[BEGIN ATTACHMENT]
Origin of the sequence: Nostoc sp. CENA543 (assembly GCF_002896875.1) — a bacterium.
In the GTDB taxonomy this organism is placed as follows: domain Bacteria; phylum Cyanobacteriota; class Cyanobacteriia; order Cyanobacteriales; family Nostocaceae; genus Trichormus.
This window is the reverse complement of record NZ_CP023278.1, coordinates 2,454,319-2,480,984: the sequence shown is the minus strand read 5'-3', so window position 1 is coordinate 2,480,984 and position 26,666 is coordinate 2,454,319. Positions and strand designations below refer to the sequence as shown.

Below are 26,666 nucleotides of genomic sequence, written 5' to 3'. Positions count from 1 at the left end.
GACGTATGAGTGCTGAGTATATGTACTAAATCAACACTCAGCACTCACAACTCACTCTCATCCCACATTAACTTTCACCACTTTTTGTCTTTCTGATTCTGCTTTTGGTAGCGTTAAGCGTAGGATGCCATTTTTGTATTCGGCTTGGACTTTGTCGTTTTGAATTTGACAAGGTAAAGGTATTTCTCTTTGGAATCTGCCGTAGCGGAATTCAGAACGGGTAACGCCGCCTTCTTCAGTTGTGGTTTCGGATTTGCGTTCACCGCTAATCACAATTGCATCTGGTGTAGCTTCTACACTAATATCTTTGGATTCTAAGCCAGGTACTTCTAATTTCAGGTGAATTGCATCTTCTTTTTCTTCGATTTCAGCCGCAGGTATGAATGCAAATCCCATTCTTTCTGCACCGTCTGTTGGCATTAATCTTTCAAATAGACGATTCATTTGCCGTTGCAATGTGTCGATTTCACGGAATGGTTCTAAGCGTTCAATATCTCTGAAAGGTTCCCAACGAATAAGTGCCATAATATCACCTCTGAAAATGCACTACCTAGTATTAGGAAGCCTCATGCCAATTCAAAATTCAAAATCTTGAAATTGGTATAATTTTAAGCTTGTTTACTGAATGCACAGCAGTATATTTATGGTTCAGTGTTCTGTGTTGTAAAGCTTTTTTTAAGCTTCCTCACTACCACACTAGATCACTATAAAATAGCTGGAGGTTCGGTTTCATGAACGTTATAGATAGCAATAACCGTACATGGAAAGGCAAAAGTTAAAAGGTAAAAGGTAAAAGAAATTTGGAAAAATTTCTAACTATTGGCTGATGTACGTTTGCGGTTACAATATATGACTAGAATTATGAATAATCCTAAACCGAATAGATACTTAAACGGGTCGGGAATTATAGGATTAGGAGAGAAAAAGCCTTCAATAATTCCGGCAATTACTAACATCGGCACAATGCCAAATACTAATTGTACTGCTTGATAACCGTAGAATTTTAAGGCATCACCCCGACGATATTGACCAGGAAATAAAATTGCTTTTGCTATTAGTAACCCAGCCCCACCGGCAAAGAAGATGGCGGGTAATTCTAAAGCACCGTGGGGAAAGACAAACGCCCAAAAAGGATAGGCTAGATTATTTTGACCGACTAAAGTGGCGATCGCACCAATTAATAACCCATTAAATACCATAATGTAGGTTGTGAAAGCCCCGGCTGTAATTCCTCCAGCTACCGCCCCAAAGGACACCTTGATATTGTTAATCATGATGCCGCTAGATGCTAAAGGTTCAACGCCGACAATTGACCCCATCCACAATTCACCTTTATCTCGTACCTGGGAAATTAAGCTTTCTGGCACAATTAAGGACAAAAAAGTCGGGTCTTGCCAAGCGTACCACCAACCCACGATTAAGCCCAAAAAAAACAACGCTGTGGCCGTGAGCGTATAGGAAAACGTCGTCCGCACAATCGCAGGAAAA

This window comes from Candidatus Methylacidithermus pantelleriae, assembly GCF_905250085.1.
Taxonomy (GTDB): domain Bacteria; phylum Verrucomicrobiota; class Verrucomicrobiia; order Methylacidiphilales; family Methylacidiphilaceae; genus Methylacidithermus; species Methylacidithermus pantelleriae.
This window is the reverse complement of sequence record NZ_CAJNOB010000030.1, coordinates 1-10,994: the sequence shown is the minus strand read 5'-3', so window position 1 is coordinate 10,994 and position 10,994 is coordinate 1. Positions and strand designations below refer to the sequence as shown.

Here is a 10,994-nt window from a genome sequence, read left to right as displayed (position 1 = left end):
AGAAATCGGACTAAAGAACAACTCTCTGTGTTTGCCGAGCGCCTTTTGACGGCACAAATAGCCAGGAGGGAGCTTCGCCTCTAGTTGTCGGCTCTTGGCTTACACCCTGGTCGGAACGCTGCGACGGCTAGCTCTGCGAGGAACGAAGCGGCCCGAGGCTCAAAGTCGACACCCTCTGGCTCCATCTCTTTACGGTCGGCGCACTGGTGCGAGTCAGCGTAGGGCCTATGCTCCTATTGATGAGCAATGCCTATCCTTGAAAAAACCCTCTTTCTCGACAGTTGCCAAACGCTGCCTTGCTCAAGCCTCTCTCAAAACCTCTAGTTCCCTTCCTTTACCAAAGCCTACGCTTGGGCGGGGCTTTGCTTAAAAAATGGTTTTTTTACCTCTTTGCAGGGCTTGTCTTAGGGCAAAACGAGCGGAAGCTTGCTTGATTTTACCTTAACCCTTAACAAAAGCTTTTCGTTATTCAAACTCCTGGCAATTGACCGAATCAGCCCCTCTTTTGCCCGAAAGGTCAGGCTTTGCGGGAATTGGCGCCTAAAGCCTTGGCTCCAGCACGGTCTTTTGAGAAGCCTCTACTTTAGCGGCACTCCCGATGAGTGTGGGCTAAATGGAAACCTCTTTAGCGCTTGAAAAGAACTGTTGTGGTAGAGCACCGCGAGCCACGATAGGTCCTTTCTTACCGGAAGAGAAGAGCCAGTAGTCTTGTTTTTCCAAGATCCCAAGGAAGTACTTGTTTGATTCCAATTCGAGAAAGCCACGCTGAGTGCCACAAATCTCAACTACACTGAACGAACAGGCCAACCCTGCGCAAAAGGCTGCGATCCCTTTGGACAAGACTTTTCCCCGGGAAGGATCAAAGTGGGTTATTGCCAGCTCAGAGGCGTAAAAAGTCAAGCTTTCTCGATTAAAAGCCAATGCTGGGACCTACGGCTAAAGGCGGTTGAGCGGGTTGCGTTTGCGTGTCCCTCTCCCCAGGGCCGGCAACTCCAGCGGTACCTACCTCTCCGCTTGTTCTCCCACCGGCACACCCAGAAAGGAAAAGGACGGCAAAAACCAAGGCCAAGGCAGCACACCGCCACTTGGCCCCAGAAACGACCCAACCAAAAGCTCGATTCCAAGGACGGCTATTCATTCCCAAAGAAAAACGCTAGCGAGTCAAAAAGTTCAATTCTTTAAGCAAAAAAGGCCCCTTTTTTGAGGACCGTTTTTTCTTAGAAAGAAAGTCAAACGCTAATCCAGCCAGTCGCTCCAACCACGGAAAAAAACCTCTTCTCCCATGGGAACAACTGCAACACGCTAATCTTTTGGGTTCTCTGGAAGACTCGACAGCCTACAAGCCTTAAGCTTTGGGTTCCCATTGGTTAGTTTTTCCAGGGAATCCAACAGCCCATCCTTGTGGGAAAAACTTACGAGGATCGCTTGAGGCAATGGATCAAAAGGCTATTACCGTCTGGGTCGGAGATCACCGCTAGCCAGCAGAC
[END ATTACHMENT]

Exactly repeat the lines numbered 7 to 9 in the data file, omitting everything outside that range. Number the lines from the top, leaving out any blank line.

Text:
Taxonomy (GTDB): domain Bacteria; phylum Verrucomicrobiota; class Verrucomicrobiia; order Methylacidiphilales; family Methylacidiphilaceae; genus Methylacidithermus; species Methylacidithermus pantelleriae.
This window is the reverse complement of sequence record NZ_CAJNOB010000030.1, coordinates 1-10,994: the sequence shown is the minus strand read 5'-3', so window position 1 is coordinate 10,994 and position 10,994 is coordinate 1. Positions and strand designations below refer to the sequence as shown.

Here is a 10,994-nt window from a genome sequence, read left to right as displayed (position 1 = left end):